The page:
A PHASE IB/IIA STUDY OF REMESTEMCE-L, AN ALLOGENEIC BONE MARROW DERIVED MESENCHYMAL STEM CELL PRODUCT, FOR THE TREATMENT OF MEDICALLY REFRACTORY ULCERATIVE COLITIS: AN INTERIM ANALYSIS
Amy L. Lightner*, Neda Dadgar, Clifton G. Fulmer, Justin Ream, Douglas Nachand, Scott Steele
Cleveland Clinic, Cleveland, OH
Background: No studies have looked at the direct injection of mesenchymal stem cells (MSCs) for luminal ulcerative colitis (UC). We designed a phase IB/IIA randomized control clinical trial in a 2:1 fashion to receive remestemcel-L, an ex vivo expanded allogeneic bone marrow derived MSC product, at a dose of 150 million MSCs versus placebo in order to study the safety and efficacy of endoscopic delivery of MSCs for UC.
Methods: Patients with medically refractory UC who have lost response to at least one monoclonal antibody were randomzied to MSCs versus placebo delivered via direct injection using a 23 G sclerotherapy needle at the time of colonoscopy. Data collected included adverse events; validated clinical (Mayo score), endoscopic (Mayo endoscopic severity score), and histologic (Simplified Geboes score) scoring systems at 2 weeks, 6 weeks, and 3 months post MSC delivery; and patient reported outcomes.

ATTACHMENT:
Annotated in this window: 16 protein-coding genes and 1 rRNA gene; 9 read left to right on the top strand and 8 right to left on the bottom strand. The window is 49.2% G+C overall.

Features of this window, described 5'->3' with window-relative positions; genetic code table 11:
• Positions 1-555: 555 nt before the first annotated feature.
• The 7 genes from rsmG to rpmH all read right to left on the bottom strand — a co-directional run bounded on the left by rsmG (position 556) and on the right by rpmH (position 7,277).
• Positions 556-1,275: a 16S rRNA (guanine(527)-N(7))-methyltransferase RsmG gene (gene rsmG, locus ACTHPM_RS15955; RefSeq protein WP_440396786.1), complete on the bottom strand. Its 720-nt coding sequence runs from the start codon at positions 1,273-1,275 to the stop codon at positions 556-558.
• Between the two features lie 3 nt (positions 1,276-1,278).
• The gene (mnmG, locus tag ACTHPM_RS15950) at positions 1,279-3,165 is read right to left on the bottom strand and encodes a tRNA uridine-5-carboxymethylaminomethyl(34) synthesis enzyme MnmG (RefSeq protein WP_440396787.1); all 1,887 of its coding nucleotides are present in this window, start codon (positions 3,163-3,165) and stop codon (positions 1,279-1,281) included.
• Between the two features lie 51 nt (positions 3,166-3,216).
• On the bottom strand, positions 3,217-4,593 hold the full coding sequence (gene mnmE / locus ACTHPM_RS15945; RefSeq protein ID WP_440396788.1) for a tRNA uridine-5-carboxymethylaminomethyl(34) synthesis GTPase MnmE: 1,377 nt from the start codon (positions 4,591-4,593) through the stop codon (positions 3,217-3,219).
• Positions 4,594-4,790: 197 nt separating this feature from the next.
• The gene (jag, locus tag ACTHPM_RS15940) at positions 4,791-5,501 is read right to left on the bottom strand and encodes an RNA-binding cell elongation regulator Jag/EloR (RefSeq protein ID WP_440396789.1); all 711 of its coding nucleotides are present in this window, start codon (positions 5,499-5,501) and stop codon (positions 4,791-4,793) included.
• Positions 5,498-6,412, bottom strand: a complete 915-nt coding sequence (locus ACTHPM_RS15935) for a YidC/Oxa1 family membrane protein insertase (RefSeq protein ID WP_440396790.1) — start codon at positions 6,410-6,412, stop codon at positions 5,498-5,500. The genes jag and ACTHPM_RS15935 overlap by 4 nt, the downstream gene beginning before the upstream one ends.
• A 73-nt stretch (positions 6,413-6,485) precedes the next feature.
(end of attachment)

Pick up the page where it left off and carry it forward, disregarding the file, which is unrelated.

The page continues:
Results: Six patients were enrolled and treated; 4 received MSCs and 2 placebo. All had been on prior anti-TNF or anti integrin-therapy. There were no adverse events related to investigational product. In the treatment group (n=4), the Mayo endoscopic severity score decreased in all patients by two weeks after MSC delivery. At three months, based on the inflammatory bowel disease patient reported treatment impact (IBD-PRTI), all patients were extremely satisfied or satisfied with their MSC treatment. Treatment response was described as excellent or good in all patients. In the control group (n=2), the Mayo endoscopic severity score did not increase by being off alternative therapy. At three months on IBD-PRTI, one patient was neutral and one patient was dissatisfied. Treatment response was described as poor or unchanged in control patients.
Conclusions: MSCs may offer a safe therapeutic for the treatment of medically refractory UC. Early data suggests improved clinical and endoscopic scores by 2 weeks post MSC delivery.
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